“China being a big market is going to redirect its economy towards more consumption. There are going to be greater imports into China. Once you have greater imports, there is going to be greater value to consumers, that’s something India missed out on,” Kathuria told ThePrint.
The Peterson Institute for International Economics has estimated that by 2030 RCEP may be able to increase global national income by $186 billion annually. It could also add 0.2 per cent to the economies of member nations.
Why did India pull out of RCEP?
On 4 November last year, India announced its decision to not join RCEP. This came amid concerns that elimination of tariffs would open India’s markets to imports, which in turn could harm local producers. The decision also reflected PM Modi’s clarion call for an Atmanirbhar Bharat.
Pandey explained that India’s strategy was to protect its domestic industries from Chinese imports. “India had suggested some remedial measures. For instance, if imports rise beyond a threshold they should be allowed to impose some kind of barriers. But, the other member countries of RCEP didn’t agree to it.”
“The present form of the RCEP agreement does not fully reflect the basic spirit and the agreed guiding principles of RCEP . It also does not address satisfactorily India’s outstanding issues and concerns. In such a situation, it is not possible for India to join the RCEP agreement,” PM Modi had said at the RCEP Summit in Bangkok last year.
The other member nations have, however, maintained that the doors will always remain open for India’s participation in the RCEP. Singapore Prime Minister Lee Hsein Loong had said that the country has joined the trade pact “in hoping that India too, will be able to come on board at some point”.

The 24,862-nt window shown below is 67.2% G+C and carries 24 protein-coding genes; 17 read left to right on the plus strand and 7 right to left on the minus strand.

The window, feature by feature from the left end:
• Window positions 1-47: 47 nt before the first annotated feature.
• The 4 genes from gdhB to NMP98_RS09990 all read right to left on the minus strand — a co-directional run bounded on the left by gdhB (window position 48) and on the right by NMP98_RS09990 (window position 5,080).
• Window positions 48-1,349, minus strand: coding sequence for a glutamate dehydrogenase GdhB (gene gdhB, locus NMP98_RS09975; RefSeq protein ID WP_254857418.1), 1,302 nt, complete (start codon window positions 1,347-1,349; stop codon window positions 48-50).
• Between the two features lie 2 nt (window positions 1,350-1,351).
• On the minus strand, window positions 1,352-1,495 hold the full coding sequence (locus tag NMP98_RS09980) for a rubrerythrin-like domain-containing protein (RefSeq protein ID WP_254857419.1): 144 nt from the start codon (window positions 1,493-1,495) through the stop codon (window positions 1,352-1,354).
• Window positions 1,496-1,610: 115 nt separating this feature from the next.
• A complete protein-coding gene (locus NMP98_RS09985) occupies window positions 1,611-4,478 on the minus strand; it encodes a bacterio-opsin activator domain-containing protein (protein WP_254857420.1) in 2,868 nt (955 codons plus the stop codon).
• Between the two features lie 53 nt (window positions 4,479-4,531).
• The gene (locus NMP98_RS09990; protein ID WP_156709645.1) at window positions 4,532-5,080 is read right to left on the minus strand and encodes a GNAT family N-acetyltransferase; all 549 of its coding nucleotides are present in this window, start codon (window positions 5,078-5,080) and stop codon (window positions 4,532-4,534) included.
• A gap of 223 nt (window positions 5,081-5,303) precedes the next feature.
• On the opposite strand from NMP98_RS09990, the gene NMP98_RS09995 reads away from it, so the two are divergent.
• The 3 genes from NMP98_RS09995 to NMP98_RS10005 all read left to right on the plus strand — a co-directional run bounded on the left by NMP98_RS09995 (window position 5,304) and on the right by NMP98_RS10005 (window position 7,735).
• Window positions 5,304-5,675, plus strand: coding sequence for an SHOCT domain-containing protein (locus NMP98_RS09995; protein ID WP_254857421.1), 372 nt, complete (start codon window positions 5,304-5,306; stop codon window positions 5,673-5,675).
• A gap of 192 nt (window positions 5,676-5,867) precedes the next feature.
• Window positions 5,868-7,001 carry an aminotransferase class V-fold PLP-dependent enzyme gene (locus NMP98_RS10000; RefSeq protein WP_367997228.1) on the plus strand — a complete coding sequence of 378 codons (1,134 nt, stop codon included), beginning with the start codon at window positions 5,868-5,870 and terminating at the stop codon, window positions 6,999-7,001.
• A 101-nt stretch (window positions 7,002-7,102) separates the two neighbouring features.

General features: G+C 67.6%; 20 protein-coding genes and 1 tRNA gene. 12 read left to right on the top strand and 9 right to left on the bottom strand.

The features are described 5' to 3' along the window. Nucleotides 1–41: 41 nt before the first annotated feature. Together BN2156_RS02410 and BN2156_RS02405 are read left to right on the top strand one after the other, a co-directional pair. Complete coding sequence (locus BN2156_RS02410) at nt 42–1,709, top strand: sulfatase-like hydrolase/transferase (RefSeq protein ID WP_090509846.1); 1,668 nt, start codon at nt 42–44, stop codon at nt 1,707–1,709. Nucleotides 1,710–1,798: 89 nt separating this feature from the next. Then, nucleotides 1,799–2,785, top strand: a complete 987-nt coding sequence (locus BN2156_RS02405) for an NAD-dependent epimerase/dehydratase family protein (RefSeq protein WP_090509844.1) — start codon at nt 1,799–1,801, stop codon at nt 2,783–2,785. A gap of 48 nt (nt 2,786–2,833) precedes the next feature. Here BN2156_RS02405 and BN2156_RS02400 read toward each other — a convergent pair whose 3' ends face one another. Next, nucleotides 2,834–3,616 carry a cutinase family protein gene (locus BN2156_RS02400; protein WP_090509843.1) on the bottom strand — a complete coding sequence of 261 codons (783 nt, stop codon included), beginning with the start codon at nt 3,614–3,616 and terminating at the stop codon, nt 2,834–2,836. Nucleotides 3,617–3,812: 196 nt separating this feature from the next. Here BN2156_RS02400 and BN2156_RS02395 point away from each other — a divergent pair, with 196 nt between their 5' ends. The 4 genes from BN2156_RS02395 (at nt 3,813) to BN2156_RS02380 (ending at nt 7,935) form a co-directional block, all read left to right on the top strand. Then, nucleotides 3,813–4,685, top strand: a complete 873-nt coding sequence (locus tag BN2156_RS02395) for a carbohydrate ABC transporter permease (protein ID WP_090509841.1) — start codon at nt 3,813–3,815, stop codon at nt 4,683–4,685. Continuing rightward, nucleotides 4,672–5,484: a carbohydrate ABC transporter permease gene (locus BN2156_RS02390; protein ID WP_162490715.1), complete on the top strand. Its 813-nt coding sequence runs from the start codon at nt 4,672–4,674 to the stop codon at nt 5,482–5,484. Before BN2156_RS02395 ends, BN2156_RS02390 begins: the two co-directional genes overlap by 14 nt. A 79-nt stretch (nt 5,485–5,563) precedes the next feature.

According to Karthik Nachiappan, research fellow, Institute of South Asian Studies, National University of Singapore, RCEP also did not improve the material standing of Indian firms in sectors like agriculture, manufacturing and electronics.
India’s metal producers, he said, stand to lose from greater competition having already been buffeted by previous FTAs with Southeast Asian countries. “In terms of agriculture, firms producing commodities like dairy, pepper, coconuts and cardamom will face pressures from both high-end producers like Australia and New Zealand, and also like-minded competitors in ASEAN, which is the case for Indian rubber,” he wrote.
N.R. Bhanumurthy, professor of economics at the National Institute of Public Finance and Policy, said, “We don’t have strong databases to understand and negotiate a good trade deal with regard to some of the commodities. When price fluctuations happen then no one knows what will happen to the price of imported commodities, particularly in case of agricultural commodities.”
“The problem is that it is very difficult to increase the export of agricultural commodities while their imports can be increased very easily,” he added.
Did India lose out by not joining RCEP?
The Chinese state media had claimed that India’s decision to not join RCEP was a “strategic blunder” to the country’s economic growth.
Kathuria maintained that India could have gained from being part of the RCEP, in terms of welfare improvement for consumers. “We have lost out on getting greater access if we are negotiating with other markets,” he said.
He also explained how even during negotiations with member nations of RCEP, India’s focus had been on the disruption caused to manufacturing and homegrown producers rather than what it meant for consumers. “Now, all that discussion has been overshadowed by the border conflict with China… In this case, I would say that politics has been a significant factor in our decision to stay out of RCEP,” Kathuria added.
Pandey, meanwhile, said protection and promotion of domestic industry should be temporary. “Not being part of any trade creation group should be temporary. But going forward, this strategy of hindering access ultimately harms the country as a whole in the long term.”
“Some kind of temporary relief to domestic industry is fine and can be given because China is one established monopolist player,” she added.
Global trade would also have increased if India would have been a signatory because it is a market for textile and dairy products, said Pandey. “We have a huge population, a huge market, we have a sizeable share of GDP. That’s why they have left the door open for India to sign later.”